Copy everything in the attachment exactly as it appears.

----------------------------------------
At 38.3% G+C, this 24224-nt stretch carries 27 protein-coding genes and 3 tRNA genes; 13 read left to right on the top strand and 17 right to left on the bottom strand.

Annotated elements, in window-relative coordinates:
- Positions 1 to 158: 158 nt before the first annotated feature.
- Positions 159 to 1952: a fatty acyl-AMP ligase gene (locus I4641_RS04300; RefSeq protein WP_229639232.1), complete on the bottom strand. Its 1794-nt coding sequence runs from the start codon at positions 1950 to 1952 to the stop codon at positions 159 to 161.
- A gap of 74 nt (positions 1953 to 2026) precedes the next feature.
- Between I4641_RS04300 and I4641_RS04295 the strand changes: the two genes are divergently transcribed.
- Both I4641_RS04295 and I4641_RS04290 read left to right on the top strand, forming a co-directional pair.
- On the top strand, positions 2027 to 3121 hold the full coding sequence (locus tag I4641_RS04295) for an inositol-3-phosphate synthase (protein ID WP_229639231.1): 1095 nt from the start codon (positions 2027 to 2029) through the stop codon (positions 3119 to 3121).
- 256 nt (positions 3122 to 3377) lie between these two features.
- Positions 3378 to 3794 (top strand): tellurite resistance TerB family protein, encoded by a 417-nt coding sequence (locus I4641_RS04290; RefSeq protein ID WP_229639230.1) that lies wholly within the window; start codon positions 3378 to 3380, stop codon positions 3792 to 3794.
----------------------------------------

At 38.3% G+C, this 24224-nt stretch carries 27 protein-coding genes and 3 tRNA genes; 13 read left to right on the top strand and 17 right to left on the bottom strand.

Annotated elements, in window-relative coordinates:
- Positions 1 to 158: 158 nt before the first annotated feature.
- Positions 159 to 1952: a fatty acyl-AMP ligase gene (locus I4641_RS04300; RefSeq protein WP_229639232.1), complete on the bottom strand. Its 1794-nt coding sequence runs from the start codon at positions 1950 to 1952 to the stop codon at positions 159 to 161.
- A gap of 74 nt (positions 1953 to 2026) precedes the next feature.
- Between I4641_RS04300 and I4641_RS04295 the strand changes: the two genes are divergently transcribed.
- Both I4641_RS04295 and I4641_RS04290 read left to right on the top strand, forming a co-directional pair.
- On the top strand, positions 2027 to 3121 hold the full coding sequence (locus tag I4641_RS04295) for an inositol-3-phosphate synthase (protein ID WP_229639231.1): 1095 nt from the start codon (positions 2027 to 2029) through the stop codon (positions 3119 to 3121).
- 256 nt (positions 3122 to 3377) lie between these two features.
- Positions 3378 to 3794 (top strand): tellurite resistance TerB family protein, encoded by a 417-nt coding sequence (locus I4641_RS04290; RefSeq protein ID WP_229639230.1) that lies wholly within the window; start codon positions 3378 to 3380, stop codon positions 3792 to 3794.